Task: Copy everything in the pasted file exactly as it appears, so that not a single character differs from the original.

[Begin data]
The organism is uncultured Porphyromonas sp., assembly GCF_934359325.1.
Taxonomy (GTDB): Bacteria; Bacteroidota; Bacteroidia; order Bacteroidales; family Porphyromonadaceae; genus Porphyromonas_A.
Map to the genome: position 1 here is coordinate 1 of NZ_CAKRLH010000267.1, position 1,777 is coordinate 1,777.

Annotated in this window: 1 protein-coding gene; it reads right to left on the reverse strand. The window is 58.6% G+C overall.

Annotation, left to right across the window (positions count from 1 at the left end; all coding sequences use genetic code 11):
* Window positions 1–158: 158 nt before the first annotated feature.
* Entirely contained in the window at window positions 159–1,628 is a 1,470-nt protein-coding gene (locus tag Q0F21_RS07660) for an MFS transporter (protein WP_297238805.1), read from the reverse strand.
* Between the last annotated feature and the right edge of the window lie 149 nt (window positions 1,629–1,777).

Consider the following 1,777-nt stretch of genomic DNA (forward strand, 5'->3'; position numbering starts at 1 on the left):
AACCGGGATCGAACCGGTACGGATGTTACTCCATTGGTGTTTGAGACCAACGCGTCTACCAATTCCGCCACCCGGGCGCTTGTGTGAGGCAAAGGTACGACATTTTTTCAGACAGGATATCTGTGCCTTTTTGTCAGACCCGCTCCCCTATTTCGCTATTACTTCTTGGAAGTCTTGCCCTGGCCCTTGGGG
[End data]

The organism is uncultured Porphyromonas sp., assembly GCF_934359325.1.
Taxonomy (GTDB): Bacteria; Bacteroidota; Bacteroidia; order Bacteroidales; family Porphyromonadaceae; genus Porphyromonas_A.
Map to the genome: position 1 here is coordinate 1 of NZ_CAKRLH010000267.1, position 1,777 is coordinate 1,777.

Annotated in this window: 1 protein-coding gene; it reads right to left on the reverse strand. The window is 58.6% G+C overall.

Annotation, left to right across the window (positions count from 1 at the left end; all coding sequences use genetic code 11):
* Window positions 1–158: 158 nt before the first annotated feature.
* Entirely contained in the window at window positions 159–1,628 is a 1,470-nt protein-coding gene (locus tag Q0F21_RS07660) for an MFS transporter (protein WP_297238805.1), read from the reverse strand.
* Between the last annotated feature and the right edge of the window lie 149 nt (window positions 1,629–1,777).

Consider the following 1,777-nt stretch of genomic DNA (forward strand, 5'->3'; position numbering starts at 1 on the left):
AACCGGGATCGAACCGGTACGGATGTTACTCCATTGGTGTTTGAGACCAACGCGTCTACCAATTCCGCCACCCGGGCGCTTGTGTGAGGCAAAGGTACGACATTTTTTCAGACAGGATATCTGTGCCTTTTTGTCAGACCCGCTCCCCTATTTCGCTATTACTTCTTGGAAGTCTTGCCCTGGCCCTTGGGG